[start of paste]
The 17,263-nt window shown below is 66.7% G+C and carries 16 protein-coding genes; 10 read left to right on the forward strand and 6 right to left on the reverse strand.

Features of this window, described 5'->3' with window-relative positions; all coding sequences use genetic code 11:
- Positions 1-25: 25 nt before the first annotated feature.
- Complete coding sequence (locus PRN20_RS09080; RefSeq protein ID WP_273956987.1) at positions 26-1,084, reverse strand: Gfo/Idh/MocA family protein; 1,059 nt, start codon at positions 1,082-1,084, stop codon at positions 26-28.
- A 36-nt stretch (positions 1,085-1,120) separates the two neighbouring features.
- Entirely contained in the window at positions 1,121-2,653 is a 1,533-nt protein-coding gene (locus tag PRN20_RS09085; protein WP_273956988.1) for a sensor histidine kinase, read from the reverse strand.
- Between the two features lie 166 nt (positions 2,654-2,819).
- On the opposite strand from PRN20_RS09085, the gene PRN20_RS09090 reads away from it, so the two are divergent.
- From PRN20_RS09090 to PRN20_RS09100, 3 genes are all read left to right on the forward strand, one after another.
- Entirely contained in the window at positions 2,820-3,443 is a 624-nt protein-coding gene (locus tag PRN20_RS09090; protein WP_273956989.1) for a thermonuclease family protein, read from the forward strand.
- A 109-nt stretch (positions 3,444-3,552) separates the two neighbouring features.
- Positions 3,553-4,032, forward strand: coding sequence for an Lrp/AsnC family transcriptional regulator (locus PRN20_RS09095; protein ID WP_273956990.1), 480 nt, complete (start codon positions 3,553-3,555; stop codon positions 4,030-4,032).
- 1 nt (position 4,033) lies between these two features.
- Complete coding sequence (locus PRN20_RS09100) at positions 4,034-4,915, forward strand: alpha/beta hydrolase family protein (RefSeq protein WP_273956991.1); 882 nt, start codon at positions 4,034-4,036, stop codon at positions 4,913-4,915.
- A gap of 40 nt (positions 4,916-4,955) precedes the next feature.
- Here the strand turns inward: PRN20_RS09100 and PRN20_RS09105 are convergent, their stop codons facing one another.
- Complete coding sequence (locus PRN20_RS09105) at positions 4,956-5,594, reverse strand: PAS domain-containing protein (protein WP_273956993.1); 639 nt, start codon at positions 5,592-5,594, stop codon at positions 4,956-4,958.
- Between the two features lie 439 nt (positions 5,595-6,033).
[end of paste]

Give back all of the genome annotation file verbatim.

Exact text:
The 17,263-nt window shown below is 66.7% G+C and carries 16 protein-coding genes; 10 read left to right on the forward strand and 6 right to left on the reverse strand.

Features of this window, described 5'->3' with window-relative positions; all coding sequences use genetic code 11:
- Positions 1-25: 25 nt before the first annotated feature.
- Complete coding sequence (locus PRN20_RS09080; RefSeq protein ID WP_273956987.1) at positions 26-1,084, reverse strand: Gfo/Idh/MocA family protein; 1,059 nt, start codon at positions 1,082-1,084, stop codon at positions 26-28.
- A 36-nt stretch (positions 1,085-1,120) separates the two neighbouring features.
- Entirely contained in the window at positions 1,121-2,653 is a 1,533-nt protein-coding gene (locus tag PRN20_RS09085; protein WP_273956988.1) for a sensor histidine kinase, read from the reverse strand.
- Between the two features lie 166 nt (positions 2,654-2,819).
- On the opposite strand from PRN20_RS09085, the gene PRN20_RS09090 reads away from it, so the two are divergent.
- From PRN20_RS09090 to PRN20_RS09100, 3 genes are all read left to right on the forward strand, one after another.
- Entirely contained in the window at positions 2,820-3,443 is a 624-nt protein-coding gene (locus tag PRN20_RS09090; protein WP_273956989.1) for a thermonuclease family protein, read from the forward strand.
- A 109-nt stretch (positions 3,444-3,552) separates the two neighbouring features.
- Positions 3,553-4,032, forward strand: coding sequence for an Lrp/AsnC family transcriptional regulator (locus PRN20_RS09095; protein ID WP_273956990.1), 480 nt, complete (start codon positions 3,553-3,555; stop codon positions 4,030-4,032).
- 1 nt (position 4,033) lies between these two features.
- Complete coding sequence (locus PRN20_RS09100) at positions 4,034-4,915, forward strand: alpha/beta hydrolase family protein (RefSeq protein WP_273956991.1); 882 nt, start codon at positions 4,034-4,036, stop codon at positions 4,913-4,915.
- A gap of 40 nt (positions 4,916-4,955) precedes the next feature.
- Here the strand turns inward: PRN20_RS09100 and PRN20_RS09105 are convergent, their stop codons facing one another.
- Complete coding sequence (locus PRN20_RS09105) at positions 4,956-5,594, reverse strand: PAS domain-containing protein (protein WP_273956993.1); 639 nt, start codon at positions 5,592-5,594, stop codon at positions 4,956-4,958.
- Between the two features lie 439 nt (positions 5,595-6,033).